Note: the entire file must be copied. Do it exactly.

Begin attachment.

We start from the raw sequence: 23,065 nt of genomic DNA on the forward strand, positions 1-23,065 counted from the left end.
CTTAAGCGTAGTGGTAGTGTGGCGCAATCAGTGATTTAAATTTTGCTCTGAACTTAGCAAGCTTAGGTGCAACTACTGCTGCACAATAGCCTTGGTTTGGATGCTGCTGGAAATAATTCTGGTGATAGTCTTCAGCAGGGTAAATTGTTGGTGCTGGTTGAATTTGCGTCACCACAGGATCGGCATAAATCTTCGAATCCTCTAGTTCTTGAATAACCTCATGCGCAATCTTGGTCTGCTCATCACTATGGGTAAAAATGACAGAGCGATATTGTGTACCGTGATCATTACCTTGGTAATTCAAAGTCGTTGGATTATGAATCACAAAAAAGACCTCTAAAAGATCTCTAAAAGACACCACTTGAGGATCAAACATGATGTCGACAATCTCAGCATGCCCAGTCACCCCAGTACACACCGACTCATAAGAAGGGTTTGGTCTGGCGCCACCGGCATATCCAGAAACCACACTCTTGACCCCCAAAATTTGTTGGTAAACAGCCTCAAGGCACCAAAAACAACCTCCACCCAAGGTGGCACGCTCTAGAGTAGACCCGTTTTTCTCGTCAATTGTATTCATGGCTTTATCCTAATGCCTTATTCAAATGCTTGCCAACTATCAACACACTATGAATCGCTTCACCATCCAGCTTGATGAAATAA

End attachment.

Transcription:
We start from the raw sequence: 23,065 nt of genomic DNA on the forward strand, positions 1-23,065 counted from the left end.
CTTAAGCGTAGTGGTAGTGTGGCGCAATCAGTGATTTAAATTTTGCTCTGAACTTAGCAAGCTTAGGTGCAACTACTGCTGCACAATAGCCTTGGTTTGGATGCTGCTGGAAATAATTCTGGTGATAGTCTTCAGCAGGGTAAATTGTTGGTGCTGGTTGAATTTGCGTCACCACAGGATCGGCATAAATCTTCGAATCCTCTAGTTCTTGAATAACCTCATGCGCAATCTTGGTCTGCTCATCACTATGGGTAAAAATGACAGAGCGATATTGTGTACCGTGATCATTACCTTGGTAATTCAAAGTCGTTGGATTATGAATCACAAAAAAGACCTCTAAAAGATCTCTAAAAGACACCACTTGAGGATCAAACATGATGTCGACAATCTCAGCATGCCCAGTCACCCCAGTACACACCGACTCATAAGAAGGGTTTGGTCTGGCGCCACCGGCATATCCAGAAACCACACTCTTGACCCCCAAAATTTGTTGGTAAACAGCCTCAAGGCACCAAAAACAACCTCCACCCAAGGTGGCACGCTCTAGAGTAGACCCGTTTTTCTCGTCAATTGTATTCATGGCTTTATCCTAATGCCTTATTCAAATGCTTGCCAACTATCAACACACTATGAATCGCTTCACCATCCAGCTTGATGAAATAA